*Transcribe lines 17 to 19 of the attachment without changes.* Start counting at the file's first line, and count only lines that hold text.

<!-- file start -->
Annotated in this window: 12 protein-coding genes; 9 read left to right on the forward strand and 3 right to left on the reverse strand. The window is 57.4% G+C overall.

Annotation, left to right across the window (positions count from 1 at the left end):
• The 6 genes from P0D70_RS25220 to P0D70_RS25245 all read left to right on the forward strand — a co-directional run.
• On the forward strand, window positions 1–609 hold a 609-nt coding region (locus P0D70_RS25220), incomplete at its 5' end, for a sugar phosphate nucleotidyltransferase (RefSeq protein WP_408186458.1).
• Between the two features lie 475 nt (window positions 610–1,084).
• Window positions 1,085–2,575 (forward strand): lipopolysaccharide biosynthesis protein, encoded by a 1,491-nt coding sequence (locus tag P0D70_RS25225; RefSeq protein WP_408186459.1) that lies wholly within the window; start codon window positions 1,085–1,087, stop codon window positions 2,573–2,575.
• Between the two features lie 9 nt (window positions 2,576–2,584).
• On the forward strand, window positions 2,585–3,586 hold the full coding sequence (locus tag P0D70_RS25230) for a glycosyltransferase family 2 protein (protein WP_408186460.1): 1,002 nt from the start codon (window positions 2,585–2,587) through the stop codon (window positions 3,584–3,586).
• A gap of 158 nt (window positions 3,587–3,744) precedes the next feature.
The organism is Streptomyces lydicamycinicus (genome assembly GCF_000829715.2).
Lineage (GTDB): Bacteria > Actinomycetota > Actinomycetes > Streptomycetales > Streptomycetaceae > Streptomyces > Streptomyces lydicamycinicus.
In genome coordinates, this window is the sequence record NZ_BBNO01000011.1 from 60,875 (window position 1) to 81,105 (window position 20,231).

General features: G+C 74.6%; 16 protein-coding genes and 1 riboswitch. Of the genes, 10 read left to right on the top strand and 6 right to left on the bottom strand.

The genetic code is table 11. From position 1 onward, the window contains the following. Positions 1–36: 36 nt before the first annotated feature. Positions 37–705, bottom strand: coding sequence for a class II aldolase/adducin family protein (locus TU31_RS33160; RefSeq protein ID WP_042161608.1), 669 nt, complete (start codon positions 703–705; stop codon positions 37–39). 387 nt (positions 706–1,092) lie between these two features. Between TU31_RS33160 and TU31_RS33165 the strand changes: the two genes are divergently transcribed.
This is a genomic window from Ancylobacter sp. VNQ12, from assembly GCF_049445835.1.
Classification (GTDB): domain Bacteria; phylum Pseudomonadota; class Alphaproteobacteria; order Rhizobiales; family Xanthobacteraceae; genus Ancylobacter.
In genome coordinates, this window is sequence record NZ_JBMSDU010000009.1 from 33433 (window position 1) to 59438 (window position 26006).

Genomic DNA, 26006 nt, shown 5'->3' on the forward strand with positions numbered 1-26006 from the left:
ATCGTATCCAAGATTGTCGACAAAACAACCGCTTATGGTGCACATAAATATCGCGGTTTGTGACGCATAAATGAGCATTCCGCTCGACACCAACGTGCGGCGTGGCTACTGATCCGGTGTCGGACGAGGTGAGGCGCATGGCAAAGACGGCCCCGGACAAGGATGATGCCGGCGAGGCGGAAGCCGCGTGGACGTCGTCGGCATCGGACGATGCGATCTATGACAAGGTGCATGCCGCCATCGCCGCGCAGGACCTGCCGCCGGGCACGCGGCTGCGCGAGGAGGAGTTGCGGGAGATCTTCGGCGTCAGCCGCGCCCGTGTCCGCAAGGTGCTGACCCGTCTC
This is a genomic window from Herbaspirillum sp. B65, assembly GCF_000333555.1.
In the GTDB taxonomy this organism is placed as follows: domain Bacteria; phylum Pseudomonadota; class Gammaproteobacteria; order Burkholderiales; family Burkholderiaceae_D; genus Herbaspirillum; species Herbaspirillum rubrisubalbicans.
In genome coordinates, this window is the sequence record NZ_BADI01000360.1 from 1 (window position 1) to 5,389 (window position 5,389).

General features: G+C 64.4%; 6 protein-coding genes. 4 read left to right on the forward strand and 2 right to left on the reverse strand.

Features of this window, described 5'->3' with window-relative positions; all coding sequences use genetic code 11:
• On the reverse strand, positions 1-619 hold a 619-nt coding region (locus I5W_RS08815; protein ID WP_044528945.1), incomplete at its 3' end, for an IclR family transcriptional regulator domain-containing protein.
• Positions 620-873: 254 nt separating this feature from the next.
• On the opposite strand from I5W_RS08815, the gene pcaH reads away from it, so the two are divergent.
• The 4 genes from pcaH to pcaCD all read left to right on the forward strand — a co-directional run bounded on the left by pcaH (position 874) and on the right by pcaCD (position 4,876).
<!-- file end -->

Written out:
In genome coordinates, this window is sequence record NZ_JBMSDU010000009.1 from 33433 (window position 1) to 59438 (window position 26006).

Genomic DNA, 26006 nt, shown 5'->3' on the forward strand with positions numbered 1-26006 from the left:
ATCGTATCCAAGATTGTCGACAAAACAACCGCTTATGGTGCACATAAATATCGCGGTTTGTGACGCATAAATGAGCATTCCGCTCGACACCAACGTGCGGCGTGGCTACTGATCCGGTGTCGGACGAGGTGAGGCGCATGGCAAAGACGGCCCCGGACAAGGATGATGCCGGCGAGGCGGAAGCCGCGTGGACGTCGTCGGCATCGGACGATGCGATCTATGACAAGGTGCATGCCGCCATCGCCGCGCAGGACCTGCCGCCGGGCACGCGGCTGCGCGAGGAGGAGTTGCGGGAGATCTTCGGCGTCAGCCGCGCCCGTGTCCGCAAGGTGCTGACCCGTCTC